How does it feel to make something that rocket scientists work on?

It’s like the only thing I can actually imagine working on. It’s fun, right? I also sometimes do some freelance projects on the side and I have never done projects that were just kind of…boring!? Like I would never work on an ecommerce project or something like that.

For me, whatever you are working on has to be fascinating. In these modern times I think there’s a lot of smart people that go to work in fintech or something that’s not really making the entirety of humanity better, right? People just try to make some money out of their skills. But I think it’s always important to do something that’s really cool, fascinating and that helps everyone. At Valispace, it’s good to see that people use the software to build satellites and develop the next generation of some kind of tech. 

Do you have an engineering background? Was it hard to relate to the end user when you first joined?

I did a bachelors in applied physics so I would say it’s more science background than engineering. I don’t think it helped me relate to the end user so much though. I understand the pains they face but I think most of the problems that we solve for them, you would only experience if you worked on them.

I have built actual hardware before so I know how it works from the entire design of a product. It was a measurement device to test photosensors, like a box that was testing super sensitive light sensors. I was there throughout the entire process from designing the thing and then interacting with electronics guys, mechanical guys etc to build the parts and assemble everything. So, I basically understood the product design flow on a small scale and I can empathise with engineers, but the people that use Valispace, they are dealing with thousands or hundreds of thousands of requirements, not like 20 or 100! 

The only thing you should probably have is some curiosity about engineering itself and technology. But, at least in the beginning, you don’t really need to understand how engineering flow works to be able to deliver value.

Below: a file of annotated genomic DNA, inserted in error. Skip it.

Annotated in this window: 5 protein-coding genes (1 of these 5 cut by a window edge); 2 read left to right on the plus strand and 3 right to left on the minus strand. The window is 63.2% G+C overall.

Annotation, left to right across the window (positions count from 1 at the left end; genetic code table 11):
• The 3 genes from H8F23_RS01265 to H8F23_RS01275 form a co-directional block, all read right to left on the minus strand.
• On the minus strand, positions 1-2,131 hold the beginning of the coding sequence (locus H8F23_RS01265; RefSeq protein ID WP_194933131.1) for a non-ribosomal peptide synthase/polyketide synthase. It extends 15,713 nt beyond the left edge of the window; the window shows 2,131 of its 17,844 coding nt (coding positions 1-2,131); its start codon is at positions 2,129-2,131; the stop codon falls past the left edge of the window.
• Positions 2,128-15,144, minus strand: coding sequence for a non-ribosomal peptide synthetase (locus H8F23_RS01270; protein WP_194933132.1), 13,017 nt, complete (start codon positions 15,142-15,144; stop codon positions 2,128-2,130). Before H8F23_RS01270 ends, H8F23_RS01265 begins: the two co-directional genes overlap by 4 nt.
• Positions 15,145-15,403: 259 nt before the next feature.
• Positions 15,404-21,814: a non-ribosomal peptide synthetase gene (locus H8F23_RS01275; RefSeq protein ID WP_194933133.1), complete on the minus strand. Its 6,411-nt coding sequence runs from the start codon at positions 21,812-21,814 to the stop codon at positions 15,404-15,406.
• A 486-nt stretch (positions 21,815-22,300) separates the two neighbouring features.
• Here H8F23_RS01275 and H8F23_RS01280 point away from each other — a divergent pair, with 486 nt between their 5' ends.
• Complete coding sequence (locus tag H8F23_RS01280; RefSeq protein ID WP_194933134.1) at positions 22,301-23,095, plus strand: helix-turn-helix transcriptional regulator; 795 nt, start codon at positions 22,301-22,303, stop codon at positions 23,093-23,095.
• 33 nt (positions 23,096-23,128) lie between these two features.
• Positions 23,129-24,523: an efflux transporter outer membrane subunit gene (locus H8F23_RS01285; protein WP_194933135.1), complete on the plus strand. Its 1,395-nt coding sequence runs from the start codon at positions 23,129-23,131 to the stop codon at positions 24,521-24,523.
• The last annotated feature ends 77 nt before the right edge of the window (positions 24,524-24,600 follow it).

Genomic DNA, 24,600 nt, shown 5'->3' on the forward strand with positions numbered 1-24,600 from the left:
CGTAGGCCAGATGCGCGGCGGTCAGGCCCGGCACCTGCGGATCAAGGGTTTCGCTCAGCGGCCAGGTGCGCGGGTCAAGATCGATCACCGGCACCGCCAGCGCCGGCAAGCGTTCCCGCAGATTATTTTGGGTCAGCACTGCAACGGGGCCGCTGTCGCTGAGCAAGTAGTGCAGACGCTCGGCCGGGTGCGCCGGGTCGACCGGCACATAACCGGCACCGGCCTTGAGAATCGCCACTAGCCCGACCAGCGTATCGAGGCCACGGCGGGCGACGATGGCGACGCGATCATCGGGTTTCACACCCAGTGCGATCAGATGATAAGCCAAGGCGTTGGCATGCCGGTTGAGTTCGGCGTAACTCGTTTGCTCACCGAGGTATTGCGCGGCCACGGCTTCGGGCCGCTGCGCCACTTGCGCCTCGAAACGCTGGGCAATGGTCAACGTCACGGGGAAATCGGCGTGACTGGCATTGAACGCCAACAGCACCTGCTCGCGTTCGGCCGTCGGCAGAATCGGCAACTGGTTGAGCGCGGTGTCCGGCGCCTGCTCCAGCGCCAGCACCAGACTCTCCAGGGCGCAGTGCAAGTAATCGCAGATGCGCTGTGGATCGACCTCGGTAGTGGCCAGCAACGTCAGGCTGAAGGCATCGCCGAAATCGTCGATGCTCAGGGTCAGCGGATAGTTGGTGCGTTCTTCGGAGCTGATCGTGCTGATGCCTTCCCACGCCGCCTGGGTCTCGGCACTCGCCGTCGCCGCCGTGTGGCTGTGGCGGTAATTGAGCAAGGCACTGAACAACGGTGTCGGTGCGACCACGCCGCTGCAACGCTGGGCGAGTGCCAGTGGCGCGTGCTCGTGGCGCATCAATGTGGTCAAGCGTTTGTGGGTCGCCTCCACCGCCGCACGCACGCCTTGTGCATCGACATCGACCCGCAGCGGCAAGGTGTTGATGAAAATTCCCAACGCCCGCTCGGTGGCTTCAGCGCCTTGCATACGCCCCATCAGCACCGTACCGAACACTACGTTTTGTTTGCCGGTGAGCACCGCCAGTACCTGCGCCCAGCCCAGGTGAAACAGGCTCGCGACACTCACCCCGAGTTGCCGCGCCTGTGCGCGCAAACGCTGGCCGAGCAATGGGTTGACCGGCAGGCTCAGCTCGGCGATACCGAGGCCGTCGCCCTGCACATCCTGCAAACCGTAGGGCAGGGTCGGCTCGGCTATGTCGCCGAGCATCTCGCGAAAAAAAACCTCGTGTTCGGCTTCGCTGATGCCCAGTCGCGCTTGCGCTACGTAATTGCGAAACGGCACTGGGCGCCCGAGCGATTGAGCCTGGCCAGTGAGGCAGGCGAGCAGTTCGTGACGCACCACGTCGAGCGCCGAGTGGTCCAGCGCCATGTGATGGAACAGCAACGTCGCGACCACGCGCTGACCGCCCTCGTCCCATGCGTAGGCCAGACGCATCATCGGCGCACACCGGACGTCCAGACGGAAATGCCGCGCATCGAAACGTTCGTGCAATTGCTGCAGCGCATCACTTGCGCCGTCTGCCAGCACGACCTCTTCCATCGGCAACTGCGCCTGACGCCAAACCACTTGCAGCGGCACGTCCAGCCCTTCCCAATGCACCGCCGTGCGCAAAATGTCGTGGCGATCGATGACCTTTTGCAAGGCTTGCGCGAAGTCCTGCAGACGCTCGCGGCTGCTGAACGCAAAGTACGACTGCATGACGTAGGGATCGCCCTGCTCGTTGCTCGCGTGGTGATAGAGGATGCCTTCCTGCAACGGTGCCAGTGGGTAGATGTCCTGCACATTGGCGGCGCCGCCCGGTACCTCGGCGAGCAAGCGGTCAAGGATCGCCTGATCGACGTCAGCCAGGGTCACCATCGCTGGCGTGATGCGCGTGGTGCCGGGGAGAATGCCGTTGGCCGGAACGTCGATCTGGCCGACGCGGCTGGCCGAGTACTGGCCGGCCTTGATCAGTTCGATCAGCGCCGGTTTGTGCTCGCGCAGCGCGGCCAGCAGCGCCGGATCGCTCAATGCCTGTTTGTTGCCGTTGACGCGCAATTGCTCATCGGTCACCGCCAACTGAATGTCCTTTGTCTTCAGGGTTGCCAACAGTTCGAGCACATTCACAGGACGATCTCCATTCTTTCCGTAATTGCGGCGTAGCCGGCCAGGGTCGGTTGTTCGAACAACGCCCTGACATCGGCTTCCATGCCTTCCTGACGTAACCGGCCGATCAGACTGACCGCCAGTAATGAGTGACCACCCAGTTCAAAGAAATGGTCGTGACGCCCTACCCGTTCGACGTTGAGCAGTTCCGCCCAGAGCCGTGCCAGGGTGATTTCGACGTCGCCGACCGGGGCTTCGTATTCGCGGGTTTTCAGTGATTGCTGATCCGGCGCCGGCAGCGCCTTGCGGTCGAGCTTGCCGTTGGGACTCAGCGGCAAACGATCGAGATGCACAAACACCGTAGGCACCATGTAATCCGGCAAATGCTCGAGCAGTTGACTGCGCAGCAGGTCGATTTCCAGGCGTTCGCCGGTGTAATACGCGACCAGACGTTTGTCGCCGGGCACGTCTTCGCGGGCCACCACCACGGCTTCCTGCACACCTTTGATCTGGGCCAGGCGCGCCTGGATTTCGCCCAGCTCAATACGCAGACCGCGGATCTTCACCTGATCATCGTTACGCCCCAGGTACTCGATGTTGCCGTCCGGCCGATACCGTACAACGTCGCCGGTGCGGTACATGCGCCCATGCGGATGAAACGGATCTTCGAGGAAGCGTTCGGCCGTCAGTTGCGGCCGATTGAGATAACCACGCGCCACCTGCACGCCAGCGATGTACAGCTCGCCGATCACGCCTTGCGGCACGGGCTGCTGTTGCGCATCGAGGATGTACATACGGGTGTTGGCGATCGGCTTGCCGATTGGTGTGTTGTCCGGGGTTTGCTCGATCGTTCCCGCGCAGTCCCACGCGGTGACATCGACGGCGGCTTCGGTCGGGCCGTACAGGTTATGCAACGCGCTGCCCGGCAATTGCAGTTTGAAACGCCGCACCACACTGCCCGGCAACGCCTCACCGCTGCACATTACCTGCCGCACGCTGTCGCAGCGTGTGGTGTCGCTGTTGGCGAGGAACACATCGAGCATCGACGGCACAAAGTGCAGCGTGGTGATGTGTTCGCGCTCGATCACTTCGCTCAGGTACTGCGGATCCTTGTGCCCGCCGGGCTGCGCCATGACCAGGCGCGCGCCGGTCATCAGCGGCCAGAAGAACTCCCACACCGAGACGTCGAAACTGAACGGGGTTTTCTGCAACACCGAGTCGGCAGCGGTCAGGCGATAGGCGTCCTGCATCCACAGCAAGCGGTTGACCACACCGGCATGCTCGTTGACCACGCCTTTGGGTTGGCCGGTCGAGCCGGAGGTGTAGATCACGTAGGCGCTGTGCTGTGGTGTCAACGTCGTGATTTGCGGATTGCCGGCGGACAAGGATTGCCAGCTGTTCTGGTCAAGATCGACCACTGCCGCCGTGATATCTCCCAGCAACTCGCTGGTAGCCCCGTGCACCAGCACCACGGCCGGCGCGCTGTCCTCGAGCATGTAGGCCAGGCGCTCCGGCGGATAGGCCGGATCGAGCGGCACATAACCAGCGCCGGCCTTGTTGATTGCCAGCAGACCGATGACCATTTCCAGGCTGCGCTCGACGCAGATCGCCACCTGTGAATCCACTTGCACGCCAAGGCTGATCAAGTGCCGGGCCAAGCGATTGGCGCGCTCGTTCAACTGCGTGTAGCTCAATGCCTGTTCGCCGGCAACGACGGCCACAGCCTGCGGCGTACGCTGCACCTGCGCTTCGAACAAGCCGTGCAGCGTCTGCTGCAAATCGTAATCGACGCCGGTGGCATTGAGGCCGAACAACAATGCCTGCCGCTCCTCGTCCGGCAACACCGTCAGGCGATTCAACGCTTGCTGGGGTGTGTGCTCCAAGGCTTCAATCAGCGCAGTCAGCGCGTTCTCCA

Toni on tips for developers wanting to work at Valispace 

Being a developer here means that lots of engineers need to be able to trust completely in the code that you write. Mistakes could have disastrous consequences. Does this change your way of working in any way?

I don’t think so. I mean, you think it would but the problem that these companies have is so severe that they put trust in new software that isn’t fully established yet. Instead of being worried about the software breaking, I think for us it’s more critical at the moment to really make sure that whatever customers try to do, that it’s possible with the software.

The customers will push the software to the edge, and that’s where we start fixing or optimizing. I think Valispace is walking this middle road where we try to deliver as much value and at the same time being as reliable and safe as possible. 

Tips for anyone that would like to join Valispace as a developer? (What about if they have no technical engineering experience)

I think if you don’t have a background in engineering, it’s not a big problem. From what I’ve seen, most people that work in software don’t actually have a background in engineering. I think if you can understand software engineering (which is one of the most complex things you can do at the moment) then you probably also have the right understanding of logic to understand what engineers do.

The only thing you should probably have is some curiosity about engineering itself and technology. But, at least in the beginning, you don’t really need to understand how engineering flow works to be able to deliver value.  

Finally, how do you switch off? 

It’s going to the beach and going surfing. I especially like to go in the off-season, like anywhere between autumn and spring. In the winter it’s nice to crack a few beers, surf a bit, have some good seafood and enjoy the sun.

I like hanging out in the parks here too but I feel that in the summer when there’s not a lot of swell in the ocean, I can definitely feel my stress levels build up. But if I get into the water like once or twice a week, then there’s really nothing that can stress me. Surfing is my way of balancing meditation, exercise and relaxation. 


Are you a software developer and curious to see how your code can help empower engineers to build the next generation of hardware and tech? Visit and send a spontaneous application today.